I'm curious why most people are using an amount of money to define their losses. Am I missing something or doesn't that prevent an apples to apples comparison?

We're down less than 3.5%. We use Ray Dalio's All Weather Portfolio.

I will phrase mine not as $ or % but as three years expenses.  Not enjoying it but not stressed either.
Title: Re: What are your correction "losses"
Post by: Jonboyz on February 28, 2020, 03:08:46 PM
$114,0000 dip, not a loss unless I were foolish enough to divest my investments right now.

Itís a good exercise in self-discipline and learning to not get caught up in mass hysteria.
Title: Re: What are your correction "losses"
Post by: mudstache on February 28, 2020, 03:22:55 PM
-$44,700 before today's drop.  It'll be a few hours before my accounts reflect the slip today.  Bummer to have to wait for it to recover, but at least I can buy at a discount next week when my bonus gets paid!
Title: Re: What are your correction "losses"
Post by: I'm Fred on February 28, 2020, 05:24:37 PM
Down about $420,000.  Can I get a cookie?
Title: Re: What are your correction "losses"
Post by: American GenX on February 28, 2020, 05:30:26 PM

Well, it ended better than when I checked earlier in the day.  Since the Feb 19th closing high in the S&P 500, I'm down a little less than 4 years of bare bones expenses and about 2 years of expenses when including discretionary spending.
Title: Re: What are your correction "losses"
Post by: elaine amj on February 28, 2020, 05:35:51 PM
Thanks for making me check today lol.  Compared to Monday when I last checked, I am down $38k. I cringed a bit but am pressing on.

Sent from my VCE-AL00 using Tapatalk
Title: Re: What are your correction "losses"
Post by: Stachless on February 28, 2020, 05:43:22 PM
Down about 18 months of living expenses as of close of market today.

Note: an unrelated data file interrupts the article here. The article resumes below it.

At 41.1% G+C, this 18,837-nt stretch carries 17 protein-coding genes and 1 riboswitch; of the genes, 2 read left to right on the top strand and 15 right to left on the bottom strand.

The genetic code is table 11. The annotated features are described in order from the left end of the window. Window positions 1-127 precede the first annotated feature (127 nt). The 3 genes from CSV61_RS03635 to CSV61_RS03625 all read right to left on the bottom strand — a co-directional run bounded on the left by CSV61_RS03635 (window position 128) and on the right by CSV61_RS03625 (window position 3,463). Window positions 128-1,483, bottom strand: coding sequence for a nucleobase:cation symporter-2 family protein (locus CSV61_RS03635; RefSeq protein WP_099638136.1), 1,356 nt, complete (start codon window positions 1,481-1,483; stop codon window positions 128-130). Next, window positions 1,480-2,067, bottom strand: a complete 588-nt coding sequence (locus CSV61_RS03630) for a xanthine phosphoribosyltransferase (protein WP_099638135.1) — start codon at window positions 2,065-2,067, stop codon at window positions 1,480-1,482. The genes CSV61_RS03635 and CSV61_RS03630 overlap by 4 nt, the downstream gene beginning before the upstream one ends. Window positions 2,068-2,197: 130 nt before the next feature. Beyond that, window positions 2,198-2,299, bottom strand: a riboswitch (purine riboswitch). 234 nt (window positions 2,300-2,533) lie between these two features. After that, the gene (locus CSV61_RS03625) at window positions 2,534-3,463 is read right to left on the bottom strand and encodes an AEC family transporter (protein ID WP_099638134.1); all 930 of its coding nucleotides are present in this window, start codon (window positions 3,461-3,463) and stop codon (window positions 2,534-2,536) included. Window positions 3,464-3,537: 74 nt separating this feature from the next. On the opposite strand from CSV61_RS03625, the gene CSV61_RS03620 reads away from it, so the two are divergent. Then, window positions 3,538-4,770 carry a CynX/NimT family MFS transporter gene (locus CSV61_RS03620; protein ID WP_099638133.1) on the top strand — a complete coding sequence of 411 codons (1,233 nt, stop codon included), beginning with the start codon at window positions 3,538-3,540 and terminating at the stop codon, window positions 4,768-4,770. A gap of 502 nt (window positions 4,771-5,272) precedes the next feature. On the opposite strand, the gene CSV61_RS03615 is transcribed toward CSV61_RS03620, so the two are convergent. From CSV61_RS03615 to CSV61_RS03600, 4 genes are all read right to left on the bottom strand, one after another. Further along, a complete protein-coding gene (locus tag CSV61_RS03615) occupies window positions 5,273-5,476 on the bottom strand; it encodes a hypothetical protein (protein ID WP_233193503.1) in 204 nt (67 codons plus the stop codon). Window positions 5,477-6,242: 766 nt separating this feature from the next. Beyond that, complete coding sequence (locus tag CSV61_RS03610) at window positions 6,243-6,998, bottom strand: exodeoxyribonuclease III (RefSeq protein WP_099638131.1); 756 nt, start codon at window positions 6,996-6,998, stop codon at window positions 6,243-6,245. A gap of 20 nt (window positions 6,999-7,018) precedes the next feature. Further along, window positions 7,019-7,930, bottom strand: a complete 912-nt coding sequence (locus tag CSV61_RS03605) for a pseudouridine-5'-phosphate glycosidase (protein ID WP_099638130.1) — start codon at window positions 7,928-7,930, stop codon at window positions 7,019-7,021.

Though I could easily shrink that figure just by spending a whole lot more!

Title: Re: What are your correction "losses"
Post by: use2betrix on February 28, 2020, 07:14:57 PM
My personal capital is all over the place at the moment so itís hard to calculate my official losses. I have a bit over 2 years living expenses in cash saved, so now Iím in the process of slowly dumping about half that into the market. $15k hit my vanguard VTSAX today. I transferred another $30k from my checking to my vanguard money market in preparation of my next investment, and I transferred $40k from my high yield savings to my checking also in preparation of more investing.

Once all that is settled I ďthinkĒ Iíll be down around $50k or so from my peak.
Title: Re: What are your correction "losses"
Post by: Full Beard on February 28, 2020, 08:43:34 PM
I'm down about a high end Toyota Corolla. 
Title: Re: What are your correction "losses"
Post by: OtherJen on February 28, 2020, 09:18:39 PM
Paper loss of just under $9000 as of market close this evening (I reconcile Quicken on Fridays). *shrugs* Since we're nowhere close to FIRE, I'm not particularly concerned.
Title: Re: What are your correction "losses"
Post by: mies on February 29, 2020, 04:02:36 AM
Month to month, it doesn't look too bad. I'm only down about $10,000 compared to the end of January. I'm down about $20,000 from the all time high we had last week.

I'm prepared for it to get worse. It sucks to see your net worth take a beating like that, but the flip side is stocks are on sale right now.
Title: Re: What are your correction "losses"
Post by: xander on February 29, 2020, 04:25:02 AM
So I was on the sidelines a week or so ago. Then I put roughly 88% of my net worth back into the market between my brokerage and 401k account. I made a post about it being all proud that I was finally done being a market timer.

Then this happened lol. Are there any admins in here that can change my username to Bob?

Not a big deal though since I didn't sell. Losses are around $17000. It will be a blip in the grand scheme of things.
Title: Re: What are your correction "losses"
Post by: celerystalks on February 29, 2020, 04:58:59 AM
Lost a comma.

That's got to sting a little :( It'll be back up there sooner or later!